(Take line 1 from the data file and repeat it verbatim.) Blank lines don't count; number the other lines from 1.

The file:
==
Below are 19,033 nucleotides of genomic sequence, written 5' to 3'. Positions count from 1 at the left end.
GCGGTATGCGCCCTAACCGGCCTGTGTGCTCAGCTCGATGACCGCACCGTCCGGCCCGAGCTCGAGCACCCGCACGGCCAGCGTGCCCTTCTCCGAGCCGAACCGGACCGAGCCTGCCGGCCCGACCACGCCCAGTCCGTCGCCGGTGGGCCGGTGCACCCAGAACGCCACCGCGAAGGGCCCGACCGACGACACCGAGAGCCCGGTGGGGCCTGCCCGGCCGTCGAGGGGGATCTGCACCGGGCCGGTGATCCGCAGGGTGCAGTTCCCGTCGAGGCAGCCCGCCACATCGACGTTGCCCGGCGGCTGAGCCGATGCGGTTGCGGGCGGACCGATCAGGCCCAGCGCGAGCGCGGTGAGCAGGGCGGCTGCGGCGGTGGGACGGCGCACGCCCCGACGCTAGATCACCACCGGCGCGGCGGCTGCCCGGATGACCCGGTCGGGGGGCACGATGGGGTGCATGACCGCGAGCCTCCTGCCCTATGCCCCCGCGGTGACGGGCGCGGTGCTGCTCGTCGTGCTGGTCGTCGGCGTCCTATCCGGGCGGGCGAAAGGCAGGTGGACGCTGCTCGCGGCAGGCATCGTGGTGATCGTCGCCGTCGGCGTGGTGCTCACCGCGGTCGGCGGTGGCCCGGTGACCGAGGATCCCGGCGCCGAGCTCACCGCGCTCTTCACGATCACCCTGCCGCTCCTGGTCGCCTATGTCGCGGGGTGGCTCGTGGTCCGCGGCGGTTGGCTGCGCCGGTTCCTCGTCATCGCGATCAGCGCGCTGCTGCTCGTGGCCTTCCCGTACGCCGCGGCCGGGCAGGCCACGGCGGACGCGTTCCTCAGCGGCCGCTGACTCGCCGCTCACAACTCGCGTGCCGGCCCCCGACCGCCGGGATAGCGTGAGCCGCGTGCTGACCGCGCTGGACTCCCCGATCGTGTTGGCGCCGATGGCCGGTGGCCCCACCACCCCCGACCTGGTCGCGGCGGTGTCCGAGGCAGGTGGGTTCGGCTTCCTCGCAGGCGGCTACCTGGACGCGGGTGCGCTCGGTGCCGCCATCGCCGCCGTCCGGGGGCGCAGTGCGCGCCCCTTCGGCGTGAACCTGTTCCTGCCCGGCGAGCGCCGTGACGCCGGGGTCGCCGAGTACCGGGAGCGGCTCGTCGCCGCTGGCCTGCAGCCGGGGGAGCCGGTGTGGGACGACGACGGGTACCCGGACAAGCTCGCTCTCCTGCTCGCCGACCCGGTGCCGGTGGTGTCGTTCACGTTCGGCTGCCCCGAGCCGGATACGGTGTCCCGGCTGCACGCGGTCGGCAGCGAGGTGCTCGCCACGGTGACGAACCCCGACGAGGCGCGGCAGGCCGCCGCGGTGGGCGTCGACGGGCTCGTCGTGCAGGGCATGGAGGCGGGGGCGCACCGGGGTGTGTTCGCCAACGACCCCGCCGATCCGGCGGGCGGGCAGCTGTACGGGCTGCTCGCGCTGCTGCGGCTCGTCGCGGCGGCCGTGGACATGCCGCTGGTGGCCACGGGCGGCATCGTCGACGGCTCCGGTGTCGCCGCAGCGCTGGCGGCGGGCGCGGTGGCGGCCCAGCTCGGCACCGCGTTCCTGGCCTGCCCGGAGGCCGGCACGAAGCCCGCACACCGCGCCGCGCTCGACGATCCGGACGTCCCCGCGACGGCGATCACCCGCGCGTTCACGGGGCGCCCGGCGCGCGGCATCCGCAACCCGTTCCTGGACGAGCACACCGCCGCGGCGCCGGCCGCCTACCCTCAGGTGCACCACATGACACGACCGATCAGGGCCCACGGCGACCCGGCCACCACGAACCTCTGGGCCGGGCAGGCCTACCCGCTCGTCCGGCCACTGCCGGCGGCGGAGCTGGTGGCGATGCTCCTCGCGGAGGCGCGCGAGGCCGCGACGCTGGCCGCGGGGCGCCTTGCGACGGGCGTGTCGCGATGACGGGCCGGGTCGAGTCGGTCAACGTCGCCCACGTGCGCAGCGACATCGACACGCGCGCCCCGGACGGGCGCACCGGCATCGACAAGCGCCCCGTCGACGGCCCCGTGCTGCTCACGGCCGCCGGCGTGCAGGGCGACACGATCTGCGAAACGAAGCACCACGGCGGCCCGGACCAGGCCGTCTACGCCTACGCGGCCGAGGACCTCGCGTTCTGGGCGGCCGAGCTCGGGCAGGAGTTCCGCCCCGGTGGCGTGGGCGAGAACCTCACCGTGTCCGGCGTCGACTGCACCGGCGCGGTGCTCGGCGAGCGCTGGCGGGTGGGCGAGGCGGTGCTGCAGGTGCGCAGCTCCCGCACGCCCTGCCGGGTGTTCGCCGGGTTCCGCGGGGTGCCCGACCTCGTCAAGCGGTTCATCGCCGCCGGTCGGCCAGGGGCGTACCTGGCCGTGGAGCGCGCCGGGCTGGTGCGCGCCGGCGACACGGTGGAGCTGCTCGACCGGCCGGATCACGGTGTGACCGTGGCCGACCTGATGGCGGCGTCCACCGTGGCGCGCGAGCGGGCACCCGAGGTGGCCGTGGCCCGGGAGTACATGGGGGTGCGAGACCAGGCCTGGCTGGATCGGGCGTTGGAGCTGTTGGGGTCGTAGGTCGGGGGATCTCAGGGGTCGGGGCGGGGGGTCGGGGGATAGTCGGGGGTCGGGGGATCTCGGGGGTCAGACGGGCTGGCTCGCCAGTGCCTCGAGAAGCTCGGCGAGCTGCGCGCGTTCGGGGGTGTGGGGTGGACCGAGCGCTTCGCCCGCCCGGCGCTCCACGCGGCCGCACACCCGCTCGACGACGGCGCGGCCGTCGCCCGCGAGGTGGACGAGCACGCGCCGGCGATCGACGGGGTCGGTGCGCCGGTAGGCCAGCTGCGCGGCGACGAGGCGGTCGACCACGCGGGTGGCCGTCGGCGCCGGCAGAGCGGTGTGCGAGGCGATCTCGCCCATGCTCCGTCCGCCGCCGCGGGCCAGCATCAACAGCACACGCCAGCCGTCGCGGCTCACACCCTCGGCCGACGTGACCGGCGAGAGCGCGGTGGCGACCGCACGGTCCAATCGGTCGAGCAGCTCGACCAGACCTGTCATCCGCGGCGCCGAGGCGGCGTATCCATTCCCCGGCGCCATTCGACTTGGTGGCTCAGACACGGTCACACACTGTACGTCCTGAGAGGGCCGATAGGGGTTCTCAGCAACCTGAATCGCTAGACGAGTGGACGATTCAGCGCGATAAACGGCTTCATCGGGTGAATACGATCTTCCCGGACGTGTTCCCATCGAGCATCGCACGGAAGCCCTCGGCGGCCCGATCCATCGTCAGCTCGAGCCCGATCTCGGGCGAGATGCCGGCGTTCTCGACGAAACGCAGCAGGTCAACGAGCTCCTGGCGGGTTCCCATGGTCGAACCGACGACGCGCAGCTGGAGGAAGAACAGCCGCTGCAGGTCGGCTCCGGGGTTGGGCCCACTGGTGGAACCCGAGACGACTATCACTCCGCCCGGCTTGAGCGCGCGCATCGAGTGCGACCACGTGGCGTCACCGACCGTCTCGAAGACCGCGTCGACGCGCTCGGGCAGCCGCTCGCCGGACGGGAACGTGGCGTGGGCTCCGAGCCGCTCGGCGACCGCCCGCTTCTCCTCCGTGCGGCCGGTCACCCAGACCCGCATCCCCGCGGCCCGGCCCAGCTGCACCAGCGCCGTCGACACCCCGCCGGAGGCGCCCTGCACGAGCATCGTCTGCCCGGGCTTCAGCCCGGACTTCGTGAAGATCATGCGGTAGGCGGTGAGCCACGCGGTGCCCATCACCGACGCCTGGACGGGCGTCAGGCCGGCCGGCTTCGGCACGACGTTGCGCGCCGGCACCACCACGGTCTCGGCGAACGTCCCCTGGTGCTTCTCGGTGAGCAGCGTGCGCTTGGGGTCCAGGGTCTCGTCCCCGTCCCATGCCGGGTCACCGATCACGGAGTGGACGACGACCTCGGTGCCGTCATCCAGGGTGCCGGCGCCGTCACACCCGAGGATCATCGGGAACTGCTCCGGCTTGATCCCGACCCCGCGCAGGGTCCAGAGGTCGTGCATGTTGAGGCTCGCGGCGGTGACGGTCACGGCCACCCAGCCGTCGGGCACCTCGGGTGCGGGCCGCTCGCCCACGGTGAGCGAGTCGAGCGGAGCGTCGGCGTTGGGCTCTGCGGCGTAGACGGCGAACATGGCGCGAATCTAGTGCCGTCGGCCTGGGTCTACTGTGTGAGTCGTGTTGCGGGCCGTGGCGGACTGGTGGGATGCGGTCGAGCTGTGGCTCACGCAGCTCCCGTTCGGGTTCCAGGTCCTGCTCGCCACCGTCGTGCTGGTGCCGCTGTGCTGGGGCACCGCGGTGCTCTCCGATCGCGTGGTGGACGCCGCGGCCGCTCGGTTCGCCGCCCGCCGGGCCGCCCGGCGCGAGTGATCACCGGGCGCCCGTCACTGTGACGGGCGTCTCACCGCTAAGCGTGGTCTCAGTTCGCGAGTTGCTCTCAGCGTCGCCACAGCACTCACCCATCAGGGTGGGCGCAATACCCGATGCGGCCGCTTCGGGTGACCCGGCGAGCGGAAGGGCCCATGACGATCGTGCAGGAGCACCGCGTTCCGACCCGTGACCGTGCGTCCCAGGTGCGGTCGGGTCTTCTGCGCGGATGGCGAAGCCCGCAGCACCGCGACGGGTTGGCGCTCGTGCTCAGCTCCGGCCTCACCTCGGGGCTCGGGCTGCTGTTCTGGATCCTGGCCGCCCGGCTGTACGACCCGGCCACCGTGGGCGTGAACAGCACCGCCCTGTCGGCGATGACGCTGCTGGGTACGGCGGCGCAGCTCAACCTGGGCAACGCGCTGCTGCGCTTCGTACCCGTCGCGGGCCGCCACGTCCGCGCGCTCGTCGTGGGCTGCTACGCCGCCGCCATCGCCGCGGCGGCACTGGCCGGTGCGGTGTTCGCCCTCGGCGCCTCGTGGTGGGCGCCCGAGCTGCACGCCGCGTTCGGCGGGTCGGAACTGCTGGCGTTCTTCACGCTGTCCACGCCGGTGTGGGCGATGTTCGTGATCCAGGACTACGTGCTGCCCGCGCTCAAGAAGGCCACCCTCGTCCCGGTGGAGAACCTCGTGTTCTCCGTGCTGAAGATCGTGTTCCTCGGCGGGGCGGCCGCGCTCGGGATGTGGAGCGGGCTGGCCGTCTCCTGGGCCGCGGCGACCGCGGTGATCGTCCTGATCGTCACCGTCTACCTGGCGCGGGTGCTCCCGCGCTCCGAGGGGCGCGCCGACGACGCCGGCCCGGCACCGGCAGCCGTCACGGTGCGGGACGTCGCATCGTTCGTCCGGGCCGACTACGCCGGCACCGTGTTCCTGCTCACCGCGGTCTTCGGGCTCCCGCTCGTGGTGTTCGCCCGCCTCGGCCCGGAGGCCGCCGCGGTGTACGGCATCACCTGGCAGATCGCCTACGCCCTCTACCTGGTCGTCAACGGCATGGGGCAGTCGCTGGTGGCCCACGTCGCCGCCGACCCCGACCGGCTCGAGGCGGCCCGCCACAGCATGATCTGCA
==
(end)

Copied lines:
Below are 19,033 nucleotides of genomic sequence, written 5' to 3'. Positions count from 1 at the left end.